On September 1, the unit was rested in RAF Woodavle (Lancashire) where together with No. 303 and 316 formed the 2 Polish Fighter Wing. Several young pilots, fresh from OUTs were tried and trained there, as was routine practice in the RAF units. A month later S/Ldr Skalski was rested and replace by S/Ldr Czaykowski, also popular and recognized officer. In Woodvale the squadron remained till the end of the year, flying patrols and training. As in case of all other Polish squadrons rested there, 317 recorded accidents, among which, was exasperating death of F/O Pucek caused by pilot’s complacency. His low flying accident cast the dark shadow over the New Year’s celebrations.
On January 3, No. 317 returned to Northolt to rejoin the Wing. On February 1, came another move, and the squadron continued to relocate almost once a month throughout the year.
Soon after S/Ldr Kornicki took over the command, the squadron found itself in a thick of Allies efforts to establish and strengthen their air supremacy over the Luftwaffe. Operations “Sweep” and “Circus” (the 1941/42 system of a small bomber formation accompanied by a very large fighter escort and high-guard) were now gradually superseded by “Ramrod”. The difference was an additional objective apart from simply goad out the enemy fighter to the air and destroying them: to obliterate important ground targets by large bomber formation. On those offensive sorties, No. 317 pilots met German fighters many times, scoring and losing some. The ratio was positive. Especially July and September 1943 were month where the squadron’s ORB recorded multiple entries of encounters with Focke-Wulf 190s.
On September 11, the 317 mixed it up with the formation of FW190s over France, near Rouen. F/Lt Martini, F/Lt Janicki, P/O Wal and F/O Kurowicki downed four German fighters, damaging farther three. Unfortunately, the latter pilot was a loss, killed in action.
Later in September 1943, the 317 received new, more potent type of Spitfire: Mk IX. The transition was effortless, since it was basically the same aircraft to fly as surpassed Mk V. Once converted, the unit joined newly formed 131 (Polish) Airfield, within 2 Tactical Air Force, created with the upcoming continent invasion in 1944. Its CO was W/Cdr Krasnodebski, the popular officer and the Battle of Britain veteran. With the 317, the unit comprised No. 302 and 308 Squadrons. Significant difference was that from now on, the squadron consisted solely of pilots and few extra officers. The ground personnel were formed into support units, very mobile and not attached to any fighter squadron. Gone were days when non-flying squadron members felt like a part of a family, bound by a common name, badge, and customs.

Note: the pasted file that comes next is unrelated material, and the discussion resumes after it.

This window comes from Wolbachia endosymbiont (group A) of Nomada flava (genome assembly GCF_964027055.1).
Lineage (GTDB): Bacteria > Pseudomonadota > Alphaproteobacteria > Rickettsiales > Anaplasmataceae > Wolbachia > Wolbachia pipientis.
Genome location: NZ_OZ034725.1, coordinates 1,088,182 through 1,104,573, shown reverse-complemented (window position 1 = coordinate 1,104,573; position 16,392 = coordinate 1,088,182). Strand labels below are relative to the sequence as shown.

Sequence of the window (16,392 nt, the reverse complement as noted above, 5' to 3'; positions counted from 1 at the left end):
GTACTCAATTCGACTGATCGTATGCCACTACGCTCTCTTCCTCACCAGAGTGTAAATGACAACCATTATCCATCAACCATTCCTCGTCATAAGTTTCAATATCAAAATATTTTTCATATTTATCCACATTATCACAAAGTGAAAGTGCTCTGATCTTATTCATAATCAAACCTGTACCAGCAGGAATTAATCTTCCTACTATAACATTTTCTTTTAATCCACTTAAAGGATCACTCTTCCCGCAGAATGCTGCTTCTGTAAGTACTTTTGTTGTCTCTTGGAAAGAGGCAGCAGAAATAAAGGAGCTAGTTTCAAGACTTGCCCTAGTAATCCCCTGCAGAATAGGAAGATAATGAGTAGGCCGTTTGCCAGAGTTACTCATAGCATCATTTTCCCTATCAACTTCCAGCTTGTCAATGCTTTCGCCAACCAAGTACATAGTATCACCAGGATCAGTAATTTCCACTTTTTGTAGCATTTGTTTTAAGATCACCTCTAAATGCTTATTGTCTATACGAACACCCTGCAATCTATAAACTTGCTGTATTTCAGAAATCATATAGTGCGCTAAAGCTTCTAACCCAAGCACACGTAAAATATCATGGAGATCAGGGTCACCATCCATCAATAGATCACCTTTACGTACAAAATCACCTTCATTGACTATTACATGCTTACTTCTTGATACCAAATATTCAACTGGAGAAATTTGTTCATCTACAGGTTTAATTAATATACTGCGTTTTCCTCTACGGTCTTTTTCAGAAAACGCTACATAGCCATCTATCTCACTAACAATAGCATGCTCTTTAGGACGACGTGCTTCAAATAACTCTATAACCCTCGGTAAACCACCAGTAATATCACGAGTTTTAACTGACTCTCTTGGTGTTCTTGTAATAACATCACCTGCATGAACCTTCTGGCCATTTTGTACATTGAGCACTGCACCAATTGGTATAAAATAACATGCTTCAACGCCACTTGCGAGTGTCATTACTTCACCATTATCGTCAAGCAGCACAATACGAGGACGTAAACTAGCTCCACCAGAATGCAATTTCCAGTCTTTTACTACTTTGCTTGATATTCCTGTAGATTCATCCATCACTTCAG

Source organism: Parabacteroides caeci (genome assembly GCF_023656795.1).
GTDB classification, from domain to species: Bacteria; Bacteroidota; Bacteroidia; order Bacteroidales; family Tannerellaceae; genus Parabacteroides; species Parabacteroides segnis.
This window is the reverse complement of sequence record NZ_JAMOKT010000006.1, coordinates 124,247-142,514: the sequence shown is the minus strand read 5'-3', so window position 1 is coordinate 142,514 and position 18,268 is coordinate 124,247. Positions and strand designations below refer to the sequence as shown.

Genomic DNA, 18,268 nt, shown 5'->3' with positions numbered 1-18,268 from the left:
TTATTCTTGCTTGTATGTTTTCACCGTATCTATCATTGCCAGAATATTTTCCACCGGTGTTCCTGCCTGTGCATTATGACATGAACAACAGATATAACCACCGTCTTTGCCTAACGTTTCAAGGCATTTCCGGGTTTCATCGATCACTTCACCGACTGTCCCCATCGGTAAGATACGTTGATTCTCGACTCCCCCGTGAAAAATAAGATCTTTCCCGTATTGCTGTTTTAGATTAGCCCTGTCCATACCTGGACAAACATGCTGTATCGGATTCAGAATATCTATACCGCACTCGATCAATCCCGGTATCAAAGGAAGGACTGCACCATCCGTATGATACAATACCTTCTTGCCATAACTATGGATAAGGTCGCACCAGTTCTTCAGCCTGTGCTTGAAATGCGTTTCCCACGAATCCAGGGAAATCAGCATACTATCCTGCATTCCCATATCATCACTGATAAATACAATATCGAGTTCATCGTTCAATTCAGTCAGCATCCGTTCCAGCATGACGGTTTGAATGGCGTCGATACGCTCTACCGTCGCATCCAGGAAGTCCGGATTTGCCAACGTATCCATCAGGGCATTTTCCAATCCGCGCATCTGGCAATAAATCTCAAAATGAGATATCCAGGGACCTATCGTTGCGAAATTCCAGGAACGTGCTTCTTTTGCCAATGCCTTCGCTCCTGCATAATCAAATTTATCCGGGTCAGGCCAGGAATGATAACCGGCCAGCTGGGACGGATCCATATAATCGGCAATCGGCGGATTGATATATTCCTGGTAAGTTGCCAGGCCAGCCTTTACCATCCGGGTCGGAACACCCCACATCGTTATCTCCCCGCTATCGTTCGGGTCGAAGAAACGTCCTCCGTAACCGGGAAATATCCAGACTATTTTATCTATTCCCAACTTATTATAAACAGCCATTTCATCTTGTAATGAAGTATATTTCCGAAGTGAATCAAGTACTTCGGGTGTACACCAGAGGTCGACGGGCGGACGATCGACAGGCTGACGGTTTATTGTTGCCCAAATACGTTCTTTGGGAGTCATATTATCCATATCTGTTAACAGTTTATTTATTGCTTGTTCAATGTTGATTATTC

As of January 1, the 317 had a new commander, S/Ldr Miksa. Preparing for the new role, in March, the squadron was detailed off to Llanbedr in Wales, where pilots trained in the craft of dive-bombing, a type of air combat dislike by some and eagerly perused by others. Other type of training included strafing and attacking various targets on ground and sea. Although still proudly calling themselves fighter pilots, many expressed gladness having opportunity to kill more Germans. The Polish Air Force, once again proved a very valuable Allie, quickly and efficiently reorganizing itself and adopting new duties.
On April 1, the 131 Airfield moved toward the south coast to Advanced Landing Ground Deanland. Although seriously called ALG, Deanland was nothing more than a suitable field with a wire mesh airstrip. The 317 was issued tents and other camping items, and started its life of a vagabond. The conditions were less than enjoyable, since spring months were cold. Pilots slept in two-person tents and made themselves as comfortable as possible. Meantime, the units constantly received new instructions and training directives, which had to be executed. On April 26, the Airfields moved to ALG Chainley, where stayed till the invasion of the continent was well advanced. This wasn’t however the idle time when it came to flying. Although less frequently in April, the 317 continued in offensive sorties over France and Belgium, not only escorting bombers but also attacking ground targets. Among these targets were V1 launching-sites, which were well defended and very difficult to hit. As the invasion approached, those flights were more numerous.